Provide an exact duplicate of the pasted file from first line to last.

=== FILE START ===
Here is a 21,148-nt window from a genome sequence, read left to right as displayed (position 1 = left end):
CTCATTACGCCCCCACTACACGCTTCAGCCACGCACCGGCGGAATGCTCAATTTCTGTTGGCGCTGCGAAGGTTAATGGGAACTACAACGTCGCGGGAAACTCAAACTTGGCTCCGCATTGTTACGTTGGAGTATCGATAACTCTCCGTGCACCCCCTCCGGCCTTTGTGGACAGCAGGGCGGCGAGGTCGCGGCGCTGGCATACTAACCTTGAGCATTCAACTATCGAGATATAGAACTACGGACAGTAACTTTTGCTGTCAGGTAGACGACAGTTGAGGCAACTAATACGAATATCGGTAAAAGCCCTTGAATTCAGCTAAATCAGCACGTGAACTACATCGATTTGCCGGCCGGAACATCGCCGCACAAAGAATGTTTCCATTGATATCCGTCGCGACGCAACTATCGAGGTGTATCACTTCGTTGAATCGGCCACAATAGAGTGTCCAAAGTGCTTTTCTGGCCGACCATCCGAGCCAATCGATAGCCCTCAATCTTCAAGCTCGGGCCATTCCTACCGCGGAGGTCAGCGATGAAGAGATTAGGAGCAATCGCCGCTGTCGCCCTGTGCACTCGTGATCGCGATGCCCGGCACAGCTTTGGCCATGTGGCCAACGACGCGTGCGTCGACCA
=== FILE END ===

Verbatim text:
Here is a 21,148-nt window from a genome sequence, read left to right as displayed (position 1 = left end):
CTCATTACGCCCCCACTACACGCTTCAGCCACGCACCGGCGGAATGCTCAATTTCTGTTGGCGCTGCGAAGGTTAATGGGAACTACAACGTCGCGGGAAACTCAAACTTGGCTCCGCATTGTTACGTTGGAGTATCGATAACTCTCCGTGCACCCCCTCCGGCCTTTGTGGACAGCAGGGCGGCGAGGTCGCGGCGCTGGCATACTAACCTTGAGCATTCAACTATCGAGATATAGAACTACGGACAGTAACTTTTGCTGTCAGGTAGACGACAGTTGAGGCAACTAATACGAATATCGGTAAAAGCCCTTGAATTCAGCTAAATCAGCACGTGAACTACATCGATTTGCCGGCCGGAACATCGCCGCACAAAGAATGTTTCCATTGATATCCGTCGCGACGCAACTATCGAGGTGTATCACTTCGTTGAATCGGCCACAATAGAGTGTCCAAAGTGCTTTTCTGGCCGACCATCCGAGCCAATCGATAGCCCTCAATCTTCAAGCTCGGGCCATTCCTACCGCGGAGGTCAGCGATGAAGAGATTAGGAGCAATCGCCGCTGTCGCCCTGTGCACTCGTGATCGCGATGCCCGGCACAGCTTTGGCCATGTGGCCAACGACGCGTGCGTCGACCA